IN the late 1980s, Country Life’s famous Dream Country House survey set out to establish what, in the view of its readers, constituted the perfect country home. The consensus was ‘a Georgian old rectory surrounded by its own land, somewhere in the West Country’. More than two decades later, country estate agents are still bemoaning the fact that there are never enough old rectories around to satisfy the constant demand.
Today, the sale of a classic 18th-century former rectory in Dorset offers buyers the chance to live at least part of that Country Life dream. On the market for only the second time in its 230-year history, The Old Rectory at Glanvilles Wootton, deep in the heart of Hardy country between Sherborne and Dorchester, is being launched at ‘offers over £1.5 million’ by Strutt & Parker (01722 344010), following the death in February of its long-term owner, the former Country Life diarist and polo corres-pondent David Edelsten.
The Old Rectory, listed Grade II, was built of stone under a slate roof in about 1780; the imposing Georgian façade was added to the south front in the early 1800s. Set at the end of a long private drive, the house stands in peaceful seclusion next to the pretty village church of St Mary the Virgin (restored in 1876 with help from Thomas Hardy), surrounded by more than three acres of part-walled gardens, orchard and paddock.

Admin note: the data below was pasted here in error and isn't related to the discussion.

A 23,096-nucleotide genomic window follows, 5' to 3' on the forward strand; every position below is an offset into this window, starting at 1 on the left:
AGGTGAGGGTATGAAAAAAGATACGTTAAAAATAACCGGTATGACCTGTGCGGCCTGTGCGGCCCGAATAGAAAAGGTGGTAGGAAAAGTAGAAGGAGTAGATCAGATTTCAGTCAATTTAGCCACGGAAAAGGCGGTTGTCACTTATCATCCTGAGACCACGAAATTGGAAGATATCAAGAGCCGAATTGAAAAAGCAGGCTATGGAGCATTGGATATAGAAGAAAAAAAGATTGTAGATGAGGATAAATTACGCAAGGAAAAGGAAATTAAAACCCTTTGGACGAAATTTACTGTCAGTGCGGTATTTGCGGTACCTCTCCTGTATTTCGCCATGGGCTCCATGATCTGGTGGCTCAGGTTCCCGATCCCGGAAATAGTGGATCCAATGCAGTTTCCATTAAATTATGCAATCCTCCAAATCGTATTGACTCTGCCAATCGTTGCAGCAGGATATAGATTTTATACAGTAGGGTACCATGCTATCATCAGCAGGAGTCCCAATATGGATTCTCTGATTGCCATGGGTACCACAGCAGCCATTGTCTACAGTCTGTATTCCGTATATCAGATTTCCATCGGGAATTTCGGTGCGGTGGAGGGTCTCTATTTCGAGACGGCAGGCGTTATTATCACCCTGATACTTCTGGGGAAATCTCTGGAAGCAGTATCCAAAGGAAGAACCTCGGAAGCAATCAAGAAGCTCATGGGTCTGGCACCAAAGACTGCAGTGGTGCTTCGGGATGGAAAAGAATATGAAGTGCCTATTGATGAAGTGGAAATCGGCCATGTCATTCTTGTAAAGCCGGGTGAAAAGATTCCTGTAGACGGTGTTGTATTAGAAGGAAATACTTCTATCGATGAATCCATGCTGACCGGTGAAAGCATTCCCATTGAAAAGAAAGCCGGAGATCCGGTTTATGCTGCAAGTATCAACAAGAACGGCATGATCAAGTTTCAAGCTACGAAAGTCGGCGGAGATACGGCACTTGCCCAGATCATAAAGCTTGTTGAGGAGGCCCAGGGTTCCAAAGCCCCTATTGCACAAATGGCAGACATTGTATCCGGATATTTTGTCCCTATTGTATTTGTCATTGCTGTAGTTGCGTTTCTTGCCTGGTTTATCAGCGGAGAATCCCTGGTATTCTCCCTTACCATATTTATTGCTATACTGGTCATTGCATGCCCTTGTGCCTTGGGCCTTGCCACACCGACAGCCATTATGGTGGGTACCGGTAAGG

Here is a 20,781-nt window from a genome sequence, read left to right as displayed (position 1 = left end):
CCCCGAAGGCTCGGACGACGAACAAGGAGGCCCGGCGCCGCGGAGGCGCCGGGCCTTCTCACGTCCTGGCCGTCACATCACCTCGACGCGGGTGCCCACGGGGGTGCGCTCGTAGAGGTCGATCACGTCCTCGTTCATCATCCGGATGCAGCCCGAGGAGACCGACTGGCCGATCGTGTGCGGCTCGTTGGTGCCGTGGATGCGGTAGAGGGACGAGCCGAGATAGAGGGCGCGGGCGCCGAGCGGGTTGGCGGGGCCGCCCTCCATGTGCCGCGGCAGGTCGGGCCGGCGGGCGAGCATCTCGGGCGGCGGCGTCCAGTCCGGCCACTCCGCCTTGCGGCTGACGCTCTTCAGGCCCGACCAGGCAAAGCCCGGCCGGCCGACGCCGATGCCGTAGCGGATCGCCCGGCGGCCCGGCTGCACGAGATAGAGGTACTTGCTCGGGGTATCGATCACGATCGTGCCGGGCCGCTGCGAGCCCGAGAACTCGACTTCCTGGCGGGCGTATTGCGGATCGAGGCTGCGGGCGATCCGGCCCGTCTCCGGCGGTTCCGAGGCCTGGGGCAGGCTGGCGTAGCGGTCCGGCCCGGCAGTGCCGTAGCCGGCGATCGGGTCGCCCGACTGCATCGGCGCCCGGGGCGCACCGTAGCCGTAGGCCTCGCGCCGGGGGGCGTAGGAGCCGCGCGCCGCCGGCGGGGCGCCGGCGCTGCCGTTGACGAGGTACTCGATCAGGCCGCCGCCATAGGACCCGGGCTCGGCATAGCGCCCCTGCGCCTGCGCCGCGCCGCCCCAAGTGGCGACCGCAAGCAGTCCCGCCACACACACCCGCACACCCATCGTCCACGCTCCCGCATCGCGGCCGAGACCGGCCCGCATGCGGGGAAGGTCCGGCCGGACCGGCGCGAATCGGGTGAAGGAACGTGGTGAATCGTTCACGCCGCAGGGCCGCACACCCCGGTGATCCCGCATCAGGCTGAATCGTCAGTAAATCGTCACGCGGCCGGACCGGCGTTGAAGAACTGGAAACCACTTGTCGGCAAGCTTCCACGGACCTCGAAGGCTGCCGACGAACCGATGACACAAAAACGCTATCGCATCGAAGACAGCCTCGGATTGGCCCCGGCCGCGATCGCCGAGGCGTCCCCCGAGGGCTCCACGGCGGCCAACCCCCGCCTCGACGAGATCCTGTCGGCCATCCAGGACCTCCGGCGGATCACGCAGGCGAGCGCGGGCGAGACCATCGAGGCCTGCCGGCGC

To the rear, a courtyard of traditional outbuildings includes a former coach house and stabling, part of which could be incorporated into the main building to provide extra living space-over and above the 5,000sq ft former rectory’s three reception rooms, two kitchens, six bedrooms, three bath/shower rooms and numerous ancillary rooms.
On the other side of the courtyard is a small, detached building, previously used as a surgery by David’s father, Alan, a much-loved country GP, who bought The Old Rectory from the Church in 1945, and rode around the parish on horseback to visit his patients. David inherited his love of both Dorset and horses, and in 1987, on retiring from the army as a brigadier-he had commanded the 13th/18th Royal Hussars (Queen Mary’s Own)-he returned to his childhood home, having bought out his brothers when his father died.
After his years of soldiering, followed by charity work, David embarked on his ‘third career’ as a writer, penning books about his two favourite subjects, and captivating the readers of Country Life and Horse & Hound with accounts of his exploits (and mishaps) in the hunting field. His stepdaughter Melanie Cable-Alexander, who went to live at The Old Rectory as a teenager following David’s marriage to her mother, Diana, recalls hours spent riding around the Dorset countryside while David pointed out landmarks associated with another of his passions, the works of Thomas Hardy.
‘Hardyesque’ is how Miss Cable-Alexander sums up life at The Old Rectory and the special ambience of the house itself, where little has changed since Alan Edelsten’s day, although a new owner may be tempted to add a few modernising touches here and there.